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    In its earlier form it was specifically to reject the idea that the King was God's spokesman, that honour belonged to the Pope.

    The king had temporary authority, the Pope spiritual and both of these were by Divine Providence so neither could claim authority over the other.

    The Protestant version could be described that way though.

    That is true, but it is often misunderstood as to what this means (although there were quite a range of views).

    A common assumption is that this places unlimited power in the hands of the monarch (royal absolutism) and that god has mandated they can do as they please.

    It was often expected that the king rule in accordance with the laws of the land though and in the interest of his subjects as with right comes responsibility. So, a king who did not rule justly in accordance with natural law could be considered a diabolical imposter, and his subjects could overthrow him.

    Also, anything that gave legitimacy to the ruler beyond brute force, has at least some positive function in contributing to social stability.

    I don't think the Bible was written as propaganda to support a type of government. It was subversive to Roman government as it prevented Christians from recognising the Roman Emperor as a god and participating in the rituals which outwardly acknowledged this (a form of divine right in itself, but different to the theory you are discussing).

    It fully centralised the legitimacy of power (The Crown), but not exercise of power.

    DR of the kind you are talking about developed out of religion + the social and political realities of medieval Europe, especially post-Reformation.

    It's probably not something many people will advocate for in the modern world, but in its historical context it's certainly not all bad especially when compared to other possibilities.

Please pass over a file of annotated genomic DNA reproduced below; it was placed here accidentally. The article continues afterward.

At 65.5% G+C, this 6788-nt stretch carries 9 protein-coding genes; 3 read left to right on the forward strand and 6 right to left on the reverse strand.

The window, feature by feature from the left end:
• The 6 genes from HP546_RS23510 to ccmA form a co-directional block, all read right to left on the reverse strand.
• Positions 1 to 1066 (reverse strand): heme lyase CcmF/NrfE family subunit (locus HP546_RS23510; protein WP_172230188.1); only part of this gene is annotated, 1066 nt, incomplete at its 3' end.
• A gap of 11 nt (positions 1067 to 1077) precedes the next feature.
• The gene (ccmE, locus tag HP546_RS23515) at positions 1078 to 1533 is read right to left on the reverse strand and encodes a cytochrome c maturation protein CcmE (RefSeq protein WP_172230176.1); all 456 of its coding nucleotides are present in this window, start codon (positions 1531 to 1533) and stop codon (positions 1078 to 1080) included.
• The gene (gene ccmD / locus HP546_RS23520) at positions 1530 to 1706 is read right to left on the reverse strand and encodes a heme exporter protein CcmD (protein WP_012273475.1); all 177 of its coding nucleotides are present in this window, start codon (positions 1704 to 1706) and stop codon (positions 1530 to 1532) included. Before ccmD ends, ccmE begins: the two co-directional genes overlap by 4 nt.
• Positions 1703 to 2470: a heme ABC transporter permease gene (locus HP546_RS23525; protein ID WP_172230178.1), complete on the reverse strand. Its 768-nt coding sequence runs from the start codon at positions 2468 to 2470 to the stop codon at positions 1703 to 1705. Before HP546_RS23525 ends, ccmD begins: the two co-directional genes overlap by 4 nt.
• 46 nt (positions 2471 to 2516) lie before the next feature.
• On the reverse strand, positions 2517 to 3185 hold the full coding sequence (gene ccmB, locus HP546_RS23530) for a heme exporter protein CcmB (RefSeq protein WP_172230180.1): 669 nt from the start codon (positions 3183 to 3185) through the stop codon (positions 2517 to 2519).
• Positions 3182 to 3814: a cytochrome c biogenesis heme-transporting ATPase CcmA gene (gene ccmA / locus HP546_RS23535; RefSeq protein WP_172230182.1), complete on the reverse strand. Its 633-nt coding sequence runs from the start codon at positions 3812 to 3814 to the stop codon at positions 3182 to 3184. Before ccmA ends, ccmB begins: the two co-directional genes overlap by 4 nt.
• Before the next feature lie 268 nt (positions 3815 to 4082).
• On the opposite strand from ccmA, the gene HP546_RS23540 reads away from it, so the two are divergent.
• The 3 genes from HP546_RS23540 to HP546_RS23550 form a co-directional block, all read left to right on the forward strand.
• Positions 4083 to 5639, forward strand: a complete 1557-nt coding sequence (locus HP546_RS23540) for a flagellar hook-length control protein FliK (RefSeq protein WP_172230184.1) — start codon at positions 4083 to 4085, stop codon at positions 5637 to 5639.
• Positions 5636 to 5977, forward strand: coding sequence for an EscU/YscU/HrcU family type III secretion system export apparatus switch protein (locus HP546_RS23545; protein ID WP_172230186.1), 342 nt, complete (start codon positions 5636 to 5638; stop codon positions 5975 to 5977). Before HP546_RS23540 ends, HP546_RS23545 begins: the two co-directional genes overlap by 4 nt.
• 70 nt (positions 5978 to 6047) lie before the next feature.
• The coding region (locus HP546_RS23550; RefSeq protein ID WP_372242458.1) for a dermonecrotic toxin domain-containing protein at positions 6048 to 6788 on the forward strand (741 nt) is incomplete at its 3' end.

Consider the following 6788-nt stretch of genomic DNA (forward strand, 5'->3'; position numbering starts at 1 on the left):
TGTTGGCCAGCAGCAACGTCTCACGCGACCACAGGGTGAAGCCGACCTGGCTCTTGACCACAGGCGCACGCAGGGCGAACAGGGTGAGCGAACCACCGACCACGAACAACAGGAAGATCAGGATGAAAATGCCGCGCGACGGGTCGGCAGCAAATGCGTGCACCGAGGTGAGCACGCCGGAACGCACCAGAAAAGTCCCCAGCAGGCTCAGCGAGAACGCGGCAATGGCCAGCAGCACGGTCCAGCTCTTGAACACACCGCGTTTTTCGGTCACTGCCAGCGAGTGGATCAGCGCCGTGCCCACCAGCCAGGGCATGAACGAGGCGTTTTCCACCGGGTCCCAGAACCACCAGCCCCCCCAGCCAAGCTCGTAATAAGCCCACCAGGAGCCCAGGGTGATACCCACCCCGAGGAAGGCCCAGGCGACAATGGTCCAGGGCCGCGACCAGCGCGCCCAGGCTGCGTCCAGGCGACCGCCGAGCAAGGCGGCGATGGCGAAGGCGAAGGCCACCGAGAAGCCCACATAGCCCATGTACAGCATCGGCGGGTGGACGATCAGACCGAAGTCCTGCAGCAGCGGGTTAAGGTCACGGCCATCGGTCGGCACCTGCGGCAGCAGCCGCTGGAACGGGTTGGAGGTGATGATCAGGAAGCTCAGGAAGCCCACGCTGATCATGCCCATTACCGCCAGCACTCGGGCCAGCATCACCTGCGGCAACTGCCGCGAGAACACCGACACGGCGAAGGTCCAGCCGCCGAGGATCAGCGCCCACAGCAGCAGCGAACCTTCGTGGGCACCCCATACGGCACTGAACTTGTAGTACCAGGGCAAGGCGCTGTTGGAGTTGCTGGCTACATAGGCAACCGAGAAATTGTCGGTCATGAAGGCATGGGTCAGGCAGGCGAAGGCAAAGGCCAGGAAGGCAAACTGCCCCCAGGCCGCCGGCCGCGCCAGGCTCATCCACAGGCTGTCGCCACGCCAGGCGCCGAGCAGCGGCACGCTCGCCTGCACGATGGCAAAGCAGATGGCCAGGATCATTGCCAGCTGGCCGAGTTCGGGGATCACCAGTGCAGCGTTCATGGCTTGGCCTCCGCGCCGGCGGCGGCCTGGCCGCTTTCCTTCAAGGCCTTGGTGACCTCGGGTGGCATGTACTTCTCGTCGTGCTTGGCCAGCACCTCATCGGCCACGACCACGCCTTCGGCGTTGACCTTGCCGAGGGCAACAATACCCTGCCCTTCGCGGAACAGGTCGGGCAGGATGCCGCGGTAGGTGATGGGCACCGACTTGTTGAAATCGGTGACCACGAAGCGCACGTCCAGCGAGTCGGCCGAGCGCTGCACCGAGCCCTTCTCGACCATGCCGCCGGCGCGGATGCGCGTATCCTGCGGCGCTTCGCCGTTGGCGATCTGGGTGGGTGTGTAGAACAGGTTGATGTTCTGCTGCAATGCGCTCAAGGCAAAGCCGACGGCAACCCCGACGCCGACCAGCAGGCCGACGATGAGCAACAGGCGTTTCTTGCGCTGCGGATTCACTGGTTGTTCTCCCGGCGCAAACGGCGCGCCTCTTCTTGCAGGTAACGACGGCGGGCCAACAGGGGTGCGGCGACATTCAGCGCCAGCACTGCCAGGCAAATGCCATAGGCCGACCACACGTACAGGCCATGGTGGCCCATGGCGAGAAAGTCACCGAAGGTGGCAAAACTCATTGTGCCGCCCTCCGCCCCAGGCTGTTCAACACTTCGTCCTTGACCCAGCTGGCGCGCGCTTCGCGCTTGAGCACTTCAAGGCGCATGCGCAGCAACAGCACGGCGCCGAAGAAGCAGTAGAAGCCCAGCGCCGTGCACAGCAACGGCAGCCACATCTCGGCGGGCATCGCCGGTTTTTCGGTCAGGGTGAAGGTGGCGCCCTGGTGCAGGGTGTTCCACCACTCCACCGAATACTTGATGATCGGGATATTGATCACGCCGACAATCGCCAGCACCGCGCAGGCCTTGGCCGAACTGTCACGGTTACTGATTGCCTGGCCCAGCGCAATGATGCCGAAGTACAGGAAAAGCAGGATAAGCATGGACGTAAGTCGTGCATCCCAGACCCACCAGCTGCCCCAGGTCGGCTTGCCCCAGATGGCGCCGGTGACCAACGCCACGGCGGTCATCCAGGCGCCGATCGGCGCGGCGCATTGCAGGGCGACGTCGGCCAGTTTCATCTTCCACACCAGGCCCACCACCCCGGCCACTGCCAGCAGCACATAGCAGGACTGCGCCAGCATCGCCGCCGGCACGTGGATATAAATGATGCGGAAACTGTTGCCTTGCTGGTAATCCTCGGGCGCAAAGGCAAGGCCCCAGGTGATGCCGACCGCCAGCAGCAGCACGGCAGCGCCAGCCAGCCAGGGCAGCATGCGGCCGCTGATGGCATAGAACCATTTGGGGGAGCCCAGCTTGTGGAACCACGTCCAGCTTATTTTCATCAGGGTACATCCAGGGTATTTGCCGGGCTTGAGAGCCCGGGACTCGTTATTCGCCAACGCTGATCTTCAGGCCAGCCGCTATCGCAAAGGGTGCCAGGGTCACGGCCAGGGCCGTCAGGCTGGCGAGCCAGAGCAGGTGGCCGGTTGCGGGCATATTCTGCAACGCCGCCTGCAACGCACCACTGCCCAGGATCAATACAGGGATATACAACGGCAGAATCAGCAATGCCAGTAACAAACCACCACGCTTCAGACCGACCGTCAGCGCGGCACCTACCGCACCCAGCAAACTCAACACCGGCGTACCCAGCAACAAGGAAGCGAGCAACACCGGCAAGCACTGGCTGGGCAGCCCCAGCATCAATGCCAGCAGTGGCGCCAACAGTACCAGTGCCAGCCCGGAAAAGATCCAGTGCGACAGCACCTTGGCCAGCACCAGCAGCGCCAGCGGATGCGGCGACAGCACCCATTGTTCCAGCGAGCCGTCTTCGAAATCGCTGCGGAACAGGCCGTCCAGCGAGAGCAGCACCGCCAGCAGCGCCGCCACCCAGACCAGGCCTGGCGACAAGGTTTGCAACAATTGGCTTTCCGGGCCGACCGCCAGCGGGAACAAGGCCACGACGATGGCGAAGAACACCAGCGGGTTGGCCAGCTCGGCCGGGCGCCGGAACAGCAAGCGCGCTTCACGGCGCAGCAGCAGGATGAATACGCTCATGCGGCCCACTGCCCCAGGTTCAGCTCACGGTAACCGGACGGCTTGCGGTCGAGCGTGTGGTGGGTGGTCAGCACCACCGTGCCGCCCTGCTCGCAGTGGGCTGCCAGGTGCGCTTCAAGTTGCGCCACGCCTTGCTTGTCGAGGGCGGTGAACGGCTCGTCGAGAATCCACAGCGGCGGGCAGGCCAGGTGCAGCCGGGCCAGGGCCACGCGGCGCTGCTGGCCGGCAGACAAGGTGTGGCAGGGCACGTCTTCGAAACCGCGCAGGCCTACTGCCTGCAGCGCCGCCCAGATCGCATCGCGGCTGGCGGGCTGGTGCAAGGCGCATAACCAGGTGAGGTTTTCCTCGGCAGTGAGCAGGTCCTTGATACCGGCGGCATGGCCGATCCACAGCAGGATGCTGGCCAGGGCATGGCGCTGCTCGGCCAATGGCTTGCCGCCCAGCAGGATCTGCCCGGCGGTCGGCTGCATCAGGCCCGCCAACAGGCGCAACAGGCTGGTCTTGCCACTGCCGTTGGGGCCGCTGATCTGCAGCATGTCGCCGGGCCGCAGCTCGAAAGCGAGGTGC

7. dfnj

    dfnj Well-Known Member

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    So just out of curiosity, what type of government espoused in the Bible does God have?

    In terms of the Bible being propaganda, I have always been fascinated by this theory:



    Titus Flavious military campaign is time synchronous with what Jesus did.

    Of course, many people believe asking questions about the Bible on any aspect automatically means you are possessed by evil.

    I think the question remains, do people serve the Bible, or do people serve religion? Or does God, religion, the Bible, and church exist to serve the people? I still think it is a bias in translation to use the word "Lord" over the word "Steward". Since we have no idea what the Bible was translated from before it existed in Greek we really have no way to confirm if the Greek text contains any revisionism.
     
  8. Augustus

    Augustus the Unreasonable

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    Seeing as early Christians probably thought the eschaton was imminent, it doesn't seem to have too much concern with trivialities like that.

    I find it very implausible.

    For one thing, spreading a religion in the pre-modern world has to be the most inefficient method of controlling a population I can think of, as in the very unlikely event of it catching on, it would still only really bear fruit decades if not centuries down the line.

    NT narratives likely evolved significantly over the 1st C.